ABIKO, Japan -- Japanese electronics maker NEC Corp. on Monday showed a "flying car," a large drone-like machine with four propellers that hovered steadily for about a minute.
The test flight reaching 3 meters (10 feet) high was held in a gigantic cage, as a safety precaution, at an NEC facility in a Tokyo suburb. The preparations such as the repeated checks on the machine and warnings to reporters to wear helmets took up more time than the two brief demonstrations.
The Japanese government is behind flying cars, with the goal of having people zipping around in them by the 2030s.
Among the government-backed endeavors is a huge test course for flying cars that's built in an area devastated by the 2011 tsunami, quake and nuclear disasters in Fukushima in northeastern Japan. Mie, a prefecture in central Japan that's frequently used as a resort area by Hollywood celebrities, also hopes to use flying cars to connect its various islands.
Similar projects are popping up around world, such as Uber Air of the U.S.
A flying car by Japanese startup Cartivator crashed quickly in a 2017 demonstration. Cartivator Chief Executive Tomohiro Fukuzawa, who was at Monday's demonstration, said their machines were also flying longer lately.
NEC is among the more than 80 sponsor companies for Cartivator's flying car, which also include Toyota Motor Corp. group companies and video game company Bandai Namco Holdings.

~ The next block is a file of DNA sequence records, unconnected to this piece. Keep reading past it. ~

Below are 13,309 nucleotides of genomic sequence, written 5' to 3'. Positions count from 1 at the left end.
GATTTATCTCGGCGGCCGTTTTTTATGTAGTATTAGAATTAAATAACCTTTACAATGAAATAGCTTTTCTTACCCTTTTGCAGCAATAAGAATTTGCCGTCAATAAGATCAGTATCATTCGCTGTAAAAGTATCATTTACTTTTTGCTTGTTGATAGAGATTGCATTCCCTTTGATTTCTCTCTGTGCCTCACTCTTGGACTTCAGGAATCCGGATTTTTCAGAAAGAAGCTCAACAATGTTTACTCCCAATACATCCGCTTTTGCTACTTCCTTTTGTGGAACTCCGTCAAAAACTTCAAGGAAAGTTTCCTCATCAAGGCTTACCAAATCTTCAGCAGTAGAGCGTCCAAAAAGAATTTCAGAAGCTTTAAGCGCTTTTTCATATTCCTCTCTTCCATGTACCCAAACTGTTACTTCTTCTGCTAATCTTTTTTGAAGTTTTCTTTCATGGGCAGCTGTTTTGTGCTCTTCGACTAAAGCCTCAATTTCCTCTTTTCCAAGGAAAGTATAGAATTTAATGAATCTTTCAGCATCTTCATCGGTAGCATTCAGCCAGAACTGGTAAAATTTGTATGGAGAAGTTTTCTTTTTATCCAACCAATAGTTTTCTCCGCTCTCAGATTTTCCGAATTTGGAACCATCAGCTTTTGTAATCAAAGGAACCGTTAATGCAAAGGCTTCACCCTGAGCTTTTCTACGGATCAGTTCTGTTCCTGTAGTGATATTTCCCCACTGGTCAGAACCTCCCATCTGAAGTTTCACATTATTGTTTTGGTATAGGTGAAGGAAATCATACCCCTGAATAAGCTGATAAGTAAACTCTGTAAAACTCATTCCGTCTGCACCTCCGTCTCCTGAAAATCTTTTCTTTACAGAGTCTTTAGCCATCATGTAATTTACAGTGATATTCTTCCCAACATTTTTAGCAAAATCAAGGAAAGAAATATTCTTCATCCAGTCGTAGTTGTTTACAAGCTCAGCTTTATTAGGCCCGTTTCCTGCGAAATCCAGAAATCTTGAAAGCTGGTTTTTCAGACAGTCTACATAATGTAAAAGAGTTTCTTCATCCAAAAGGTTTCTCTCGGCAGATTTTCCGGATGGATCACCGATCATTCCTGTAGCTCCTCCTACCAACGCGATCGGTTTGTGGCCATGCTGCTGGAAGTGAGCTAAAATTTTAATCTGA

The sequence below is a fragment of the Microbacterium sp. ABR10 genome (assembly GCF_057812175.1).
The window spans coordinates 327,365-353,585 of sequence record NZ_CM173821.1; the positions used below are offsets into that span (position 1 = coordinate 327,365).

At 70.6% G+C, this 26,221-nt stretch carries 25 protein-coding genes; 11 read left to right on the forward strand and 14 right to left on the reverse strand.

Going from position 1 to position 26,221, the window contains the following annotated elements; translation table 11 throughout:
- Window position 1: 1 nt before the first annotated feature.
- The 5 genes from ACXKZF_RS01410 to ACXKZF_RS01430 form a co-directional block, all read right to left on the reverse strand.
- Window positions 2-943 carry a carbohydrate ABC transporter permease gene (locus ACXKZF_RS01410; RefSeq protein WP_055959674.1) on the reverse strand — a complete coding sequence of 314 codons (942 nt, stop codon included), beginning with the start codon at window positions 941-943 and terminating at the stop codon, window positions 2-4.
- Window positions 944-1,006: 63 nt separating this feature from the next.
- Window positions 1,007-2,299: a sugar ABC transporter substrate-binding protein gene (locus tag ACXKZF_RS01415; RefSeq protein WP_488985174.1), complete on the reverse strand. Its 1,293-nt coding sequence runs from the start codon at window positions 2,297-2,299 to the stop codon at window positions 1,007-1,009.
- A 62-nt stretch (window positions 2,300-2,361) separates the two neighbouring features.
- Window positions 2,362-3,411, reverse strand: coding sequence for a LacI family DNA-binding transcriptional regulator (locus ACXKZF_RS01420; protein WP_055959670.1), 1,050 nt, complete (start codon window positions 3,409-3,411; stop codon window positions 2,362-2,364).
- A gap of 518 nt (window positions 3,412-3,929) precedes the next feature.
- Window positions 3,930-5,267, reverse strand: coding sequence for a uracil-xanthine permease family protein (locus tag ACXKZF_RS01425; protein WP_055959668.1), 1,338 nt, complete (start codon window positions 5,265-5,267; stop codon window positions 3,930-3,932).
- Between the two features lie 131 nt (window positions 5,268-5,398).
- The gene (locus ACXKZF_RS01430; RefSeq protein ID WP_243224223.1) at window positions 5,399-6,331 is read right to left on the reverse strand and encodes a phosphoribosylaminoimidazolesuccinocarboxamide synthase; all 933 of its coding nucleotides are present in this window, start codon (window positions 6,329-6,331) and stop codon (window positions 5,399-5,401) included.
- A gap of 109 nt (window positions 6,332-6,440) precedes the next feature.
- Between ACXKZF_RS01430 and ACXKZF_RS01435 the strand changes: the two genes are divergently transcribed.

The goal is to deliver a seamless transition from driving to flight like the world of "Back to the Future," although huge hurdles remain such as battery life, the need for regulations and safety concerns.
NEC officials said their flying car was designed for unmanned flights for deliveries but utilized the company's technology in its other operations such as space travel and cybersecurity.
Often called EVtol, for "electric vertical takeoff and landing" aircraft, a flying car is defined as an aircraft that's electric, or hybrid electric, with driverless capabilities, that can land and takeoff vertically.
All of the flying car concepts, which are like drones big enough to hold humans, promise to be better than helicopters. Helicopters are expensive to maintain, noisy to fly and require trained pilots. Flying cars also are being touted as useful for disaster relief.
U.S. ride-sharing and transportation network Uber is planning demonstrator flights in 2020 and commercial operations in 2023, and has chosen Dallas, Los Angeles and Melbourne as the first cities to offer what it calls Uber Air flights.
Dubai has also been aggressive about pursuing flying cars. Japanese officials say Japan has a good chance of emerging as a world leader because the government and the private sector will work closely together.
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